I love fashion, but I hate the industry. There are so many problems with fast fashion. Alongside being one of the most polluting industries in the world, it’s also responsible for the exploitation of children and other ethically dubious practices.
The more I learn about fast fashion, the more I know I should be buying from ethical brands; brands that are committed to the planet, and improving the lives of the people and animals who inhabit it.
Quality clothing costs more because it’s designed and made with care. So, when you buy from these brands, you’re making a long-term investment in something you love. But the issue is, as a student and a casual worker, I rarely have enough funds in my bank account to make those investments. So when I have an event to go to, and I want to look nice, but I also want to have money for food and rent, those cheap chain store dresses start to look mighty tempting.
What’s a girl to do? Here are a few mind tricks that I use to encourage myself to steer clear of those low-cost impulse buys and rekindle my love for the beautiful clothes I already own.
1. Mentally remove the ‘packaging’
There are scientific reasons why buying new clothes makes us happy. But if the clothes you buy are poorly made, then it’s likely that your happiness will fade as quickly as a cheap t-shirt loses its shape in the wash.
Slick marketing campaigns and shop displays do a good job of distracting us from this kind of rational thinking. Packaging isn’t just the single-use plastic that chain stores put your purchases in — it’s also a way of establishing an image designed to make clothing look more desirable than it should do.
A good way to avoid this trap is to ask yourself — would I buy it if I found it elsewhere?
Would you even look twice at those faux-vintage, cheap plastic sunnies if they were sitting on a rack at a petrol station? What about those flimsy floral shorts? Sure, the colours look cute in this lighting, but would you pick them up and take them home if you found them in the bin?
2. Fashion versus style
“Fashion fades, style is eternal” — Yves Saint Laurent.
Did you know there are no longer just four seasons every year? Well, not for the fashion industry anyway.
Trends come and go so fast now that clothing barely has time to get from the catwalk to the shelves before consumers are moving onto new looks.
There’s truth to the saying ‘out of sight, out of mind’. You’ll be surprised how easy it is to forget about clothes when you don’t see them every day.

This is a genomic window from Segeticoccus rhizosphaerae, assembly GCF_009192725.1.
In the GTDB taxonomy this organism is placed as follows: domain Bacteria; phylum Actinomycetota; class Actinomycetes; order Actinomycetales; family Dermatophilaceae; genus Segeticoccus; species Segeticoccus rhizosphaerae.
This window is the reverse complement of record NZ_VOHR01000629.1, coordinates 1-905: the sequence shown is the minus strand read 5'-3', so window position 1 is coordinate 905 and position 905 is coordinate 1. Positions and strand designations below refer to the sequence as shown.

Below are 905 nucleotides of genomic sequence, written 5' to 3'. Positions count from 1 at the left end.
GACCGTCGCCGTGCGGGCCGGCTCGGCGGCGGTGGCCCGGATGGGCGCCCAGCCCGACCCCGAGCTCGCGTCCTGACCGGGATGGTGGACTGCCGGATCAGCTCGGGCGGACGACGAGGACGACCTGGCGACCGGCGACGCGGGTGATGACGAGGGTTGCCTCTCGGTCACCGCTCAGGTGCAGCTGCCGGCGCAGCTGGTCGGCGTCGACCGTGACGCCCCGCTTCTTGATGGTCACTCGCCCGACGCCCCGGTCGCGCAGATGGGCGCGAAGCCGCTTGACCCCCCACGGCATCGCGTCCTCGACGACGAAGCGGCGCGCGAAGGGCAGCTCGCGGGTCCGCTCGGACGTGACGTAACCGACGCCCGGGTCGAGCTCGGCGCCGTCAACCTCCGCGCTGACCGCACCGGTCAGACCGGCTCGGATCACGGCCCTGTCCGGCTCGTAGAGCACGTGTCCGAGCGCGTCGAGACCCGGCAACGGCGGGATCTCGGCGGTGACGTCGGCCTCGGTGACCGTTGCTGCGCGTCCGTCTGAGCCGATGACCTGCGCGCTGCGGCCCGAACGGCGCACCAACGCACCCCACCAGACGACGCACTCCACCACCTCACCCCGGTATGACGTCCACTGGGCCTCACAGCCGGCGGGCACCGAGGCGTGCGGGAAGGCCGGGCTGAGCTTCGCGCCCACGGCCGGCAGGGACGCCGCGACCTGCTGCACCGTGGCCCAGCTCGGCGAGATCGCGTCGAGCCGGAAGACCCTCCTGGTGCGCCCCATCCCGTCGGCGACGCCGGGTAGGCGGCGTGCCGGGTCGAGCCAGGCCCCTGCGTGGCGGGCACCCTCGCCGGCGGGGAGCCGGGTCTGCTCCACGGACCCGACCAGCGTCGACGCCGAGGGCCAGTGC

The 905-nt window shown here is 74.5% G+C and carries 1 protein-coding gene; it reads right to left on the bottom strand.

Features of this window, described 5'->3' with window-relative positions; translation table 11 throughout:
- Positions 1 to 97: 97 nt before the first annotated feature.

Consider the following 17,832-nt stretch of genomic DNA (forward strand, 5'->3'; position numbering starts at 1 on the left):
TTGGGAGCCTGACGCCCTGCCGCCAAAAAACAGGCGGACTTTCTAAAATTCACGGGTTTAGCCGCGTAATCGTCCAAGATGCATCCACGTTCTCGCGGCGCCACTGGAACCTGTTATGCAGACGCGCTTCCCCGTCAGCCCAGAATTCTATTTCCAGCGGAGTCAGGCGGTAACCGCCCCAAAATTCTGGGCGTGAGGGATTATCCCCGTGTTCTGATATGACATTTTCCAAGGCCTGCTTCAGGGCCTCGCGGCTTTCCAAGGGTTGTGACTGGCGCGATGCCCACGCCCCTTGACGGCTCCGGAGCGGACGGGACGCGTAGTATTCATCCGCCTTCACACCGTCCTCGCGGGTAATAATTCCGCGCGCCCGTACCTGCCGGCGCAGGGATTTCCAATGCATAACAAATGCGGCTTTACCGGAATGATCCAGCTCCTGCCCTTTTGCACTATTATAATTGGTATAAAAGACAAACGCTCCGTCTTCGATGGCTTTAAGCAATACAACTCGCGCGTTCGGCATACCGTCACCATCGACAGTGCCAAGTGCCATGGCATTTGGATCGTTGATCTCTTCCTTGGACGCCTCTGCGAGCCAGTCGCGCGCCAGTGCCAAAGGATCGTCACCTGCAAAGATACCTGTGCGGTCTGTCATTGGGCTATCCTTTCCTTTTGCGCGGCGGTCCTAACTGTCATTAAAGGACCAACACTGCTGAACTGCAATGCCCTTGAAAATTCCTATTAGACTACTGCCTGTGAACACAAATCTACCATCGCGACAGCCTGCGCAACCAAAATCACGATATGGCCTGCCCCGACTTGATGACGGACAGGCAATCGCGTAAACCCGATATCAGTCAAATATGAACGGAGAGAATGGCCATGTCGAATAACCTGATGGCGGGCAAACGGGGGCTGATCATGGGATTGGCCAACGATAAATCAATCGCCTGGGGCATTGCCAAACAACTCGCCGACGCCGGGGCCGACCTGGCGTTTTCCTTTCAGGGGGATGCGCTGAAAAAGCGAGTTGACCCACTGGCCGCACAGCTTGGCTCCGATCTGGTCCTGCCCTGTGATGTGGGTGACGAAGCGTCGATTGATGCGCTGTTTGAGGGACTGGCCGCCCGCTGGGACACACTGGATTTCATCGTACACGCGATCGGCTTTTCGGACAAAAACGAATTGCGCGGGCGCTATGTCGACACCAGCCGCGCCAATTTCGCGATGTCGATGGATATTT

While we all might wish that our closets were like Hermione Granger’s charmed expandable bag, the fact of the matter is that now, when we run out of room in our wardrobes, a lot of clothing will end up in landfill, even if it’s donated to charity.
As somebody who cares about the environment, I really don’t like knowing that something I’ve bought could go to waste a few months down the track. The best way to avoid this trap is to ask yourself whether you would have worn it three or four years ago. If the answer is no, then it probably doesn’t actually align with your personal style. You might only like the garment because it’s ‘in season’.
I also like to consider whether an item of clothing can be paired with at least four other things I own before I buy it. That means I’ll be getting four new outfits for the price of one!
3. Take a holiday from your clothes
I have never loved my clothing more than when I’ve returned home from months abroad. Living out of a suitcase means you have to pack light, and it’s certainly a good way to starve yourself of variety.
When I get home from holidays, t-shirts, shorts, dresses and jackets that I’ve owned for years suddenly feel as exciting as when they were new.
Obviously, we can’t all just jump on a plane every time we have that ‘nothing-to-wear’ dilemma, but you can still take a break from your clothes. A good way to do this is to pack your seasonal clothing away. When it starts to heat up, pull those jeans, long sleeves and winter woollies out of your wardrobe and tuck them away where you won’t see them. Do the same with your summer outfits as it starts to cool down.
There’s truth to the saying ‘out of sight, out of mind’. You’ll be surprised how easy it is to forget about clothes when you don’t see them every day. Then, in six month’s time, there’s a whole box of exciting fashion you’ll get to re-experiment with. You might even like to write a postcard to yourself, as a reminder of why you chose to farewell your beloved garments for a few months, and pack it away with your clothes!
A strong commitment to ethical fashion can seem daunting, especially if you’re on a budget. But these tricks, along with our nine money-saving hacks have helped me foster a more mindful approach to the way I buy clothes, which has been a blessing for both my conscience and my wallet.